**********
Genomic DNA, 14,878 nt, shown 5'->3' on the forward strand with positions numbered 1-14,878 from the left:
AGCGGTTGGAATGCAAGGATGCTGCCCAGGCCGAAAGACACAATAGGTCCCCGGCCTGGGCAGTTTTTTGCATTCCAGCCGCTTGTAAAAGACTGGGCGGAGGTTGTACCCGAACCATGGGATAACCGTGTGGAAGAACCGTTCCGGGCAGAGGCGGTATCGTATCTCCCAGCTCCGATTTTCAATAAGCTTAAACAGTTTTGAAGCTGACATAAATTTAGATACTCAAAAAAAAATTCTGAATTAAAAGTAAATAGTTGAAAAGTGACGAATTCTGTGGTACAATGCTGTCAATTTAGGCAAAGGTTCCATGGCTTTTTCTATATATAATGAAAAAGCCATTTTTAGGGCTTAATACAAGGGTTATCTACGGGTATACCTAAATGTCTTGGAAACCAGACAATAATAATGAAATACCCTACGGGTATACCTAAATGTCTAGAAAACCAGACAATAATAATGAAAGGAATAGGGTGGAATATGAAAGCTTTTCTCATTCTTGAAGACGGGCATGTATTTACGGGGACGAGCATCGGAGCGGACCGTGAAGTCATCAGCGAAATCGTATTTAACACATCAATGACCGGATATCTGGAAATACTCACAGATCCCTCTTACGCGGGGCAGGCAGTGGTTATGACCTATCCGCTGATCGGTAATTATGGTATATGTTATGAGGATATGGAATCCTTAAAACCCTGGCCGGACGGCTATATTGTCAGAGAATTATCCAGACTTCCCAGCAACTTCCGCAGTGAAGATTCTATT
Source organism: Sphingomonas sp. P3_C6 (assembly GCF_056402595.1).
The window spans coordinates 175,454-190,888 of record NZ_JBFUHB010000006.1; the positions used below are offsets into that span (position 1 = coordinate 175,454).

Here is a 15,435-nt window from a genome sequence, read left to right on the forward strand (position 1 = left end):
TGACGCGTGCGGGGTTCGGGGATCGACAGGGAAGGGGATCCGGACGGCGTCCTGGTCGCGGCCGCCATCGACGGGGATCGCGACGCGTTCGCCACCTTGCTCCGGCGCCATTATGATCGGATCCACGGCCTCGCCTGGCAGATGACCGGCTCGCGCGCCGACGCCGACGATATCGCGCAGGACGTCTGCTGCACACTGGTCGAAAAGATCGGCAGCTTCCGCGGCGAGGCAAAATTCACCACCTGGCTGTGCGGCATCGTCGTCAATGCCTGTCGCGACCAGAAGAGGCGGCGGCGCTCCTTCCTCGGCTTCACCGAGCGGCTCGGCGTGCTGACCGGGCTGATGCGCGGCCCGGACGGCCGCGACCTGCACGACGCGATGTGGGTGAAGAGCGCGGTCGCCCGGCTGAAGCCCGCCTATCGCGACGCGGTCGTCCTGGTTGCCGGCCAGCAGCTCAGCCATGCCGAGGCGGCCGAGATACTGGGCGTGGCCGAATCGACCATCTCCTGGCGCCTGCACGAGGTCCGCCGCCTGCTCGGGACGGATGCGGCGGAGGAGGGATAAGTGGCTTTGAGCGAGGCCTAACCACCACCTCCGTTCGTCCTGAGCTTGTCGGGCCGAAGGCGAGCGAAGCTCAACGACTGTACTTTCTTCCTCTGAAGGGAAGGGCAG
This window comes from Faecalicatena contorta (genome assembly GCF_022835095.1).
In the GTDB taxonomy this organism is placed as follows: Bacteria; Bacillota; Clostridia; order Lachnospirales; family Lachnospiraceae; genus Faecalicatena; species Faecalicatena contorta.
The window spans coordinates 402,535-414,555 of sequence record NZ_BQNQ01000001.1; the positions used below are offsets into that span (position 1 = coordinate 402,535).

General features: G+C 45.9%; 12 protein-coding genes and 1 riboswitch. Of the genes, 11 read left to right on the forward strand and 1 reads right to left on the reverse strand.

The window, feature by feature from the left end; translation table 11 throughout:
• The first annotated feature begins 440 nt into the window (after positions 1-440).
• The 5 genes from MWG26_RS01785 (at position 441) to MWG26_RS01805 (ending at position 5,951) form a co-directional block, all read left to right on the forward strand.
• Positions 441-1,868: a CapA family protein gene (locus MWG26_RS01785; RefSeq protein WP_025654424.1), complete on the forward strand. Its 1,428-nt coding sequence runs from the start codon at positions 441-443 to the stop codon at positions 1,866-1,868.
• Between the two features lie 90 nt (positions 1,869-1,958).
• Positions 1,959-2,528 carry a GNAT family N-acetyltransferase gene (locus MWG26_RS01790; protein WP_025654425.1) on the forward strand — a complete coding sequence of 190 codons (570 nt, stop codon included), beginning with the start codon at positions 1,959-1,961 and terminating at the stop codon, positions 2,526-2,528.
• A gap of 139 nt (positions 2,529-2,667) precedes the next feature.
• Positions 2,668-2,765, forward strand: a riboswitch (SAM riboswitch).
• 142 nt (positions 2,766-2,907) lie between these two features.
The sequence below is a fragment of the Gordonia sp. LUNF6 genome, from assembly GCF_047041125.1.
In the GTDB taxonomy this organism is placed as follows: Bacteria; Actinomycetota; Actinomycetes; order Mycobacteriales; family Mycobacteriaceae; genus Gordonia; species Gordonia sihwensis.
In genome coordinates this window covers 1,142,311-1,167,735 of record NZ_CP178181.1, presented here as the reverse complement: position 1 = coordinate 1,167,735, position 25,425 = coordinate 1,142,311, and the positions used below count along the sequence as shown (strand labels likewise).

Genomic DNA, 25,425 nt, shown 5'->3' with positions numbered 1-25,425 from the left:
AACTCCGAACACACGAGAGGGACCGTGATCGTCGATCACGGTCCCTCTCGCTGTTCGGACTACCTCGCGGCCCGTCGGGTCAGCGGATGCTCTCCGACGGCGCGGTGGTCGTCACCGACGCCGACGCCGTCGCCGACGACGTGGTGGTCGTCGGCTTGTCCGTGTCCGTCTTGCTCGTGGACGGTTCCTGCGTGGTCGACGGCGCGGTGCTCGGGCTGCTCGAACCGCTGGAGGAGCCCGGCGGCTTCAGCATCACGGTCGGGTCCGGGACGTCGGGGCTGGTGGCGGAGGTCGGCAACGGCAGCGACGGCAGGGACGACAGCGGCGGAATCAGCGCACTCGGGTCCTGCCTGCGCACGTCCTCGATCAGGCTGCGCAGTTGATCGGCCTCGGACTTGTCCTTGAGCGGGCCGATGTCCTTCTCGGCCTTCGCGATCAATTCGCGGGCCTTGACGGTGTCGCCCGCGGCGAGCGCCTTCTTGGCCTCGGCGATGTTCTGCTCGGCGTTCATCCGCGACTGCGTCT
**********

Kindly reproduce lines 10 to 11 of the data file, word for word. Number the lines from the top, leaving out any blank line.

General features: G+C 45.9%; 12 protein-coding genes and 1 riboswitch. Of the genes, 11 read left to right on the forward strand and 1 reads right to left on the reverse strand.

The window, feature by feature from the left end; translation table 11 throughout: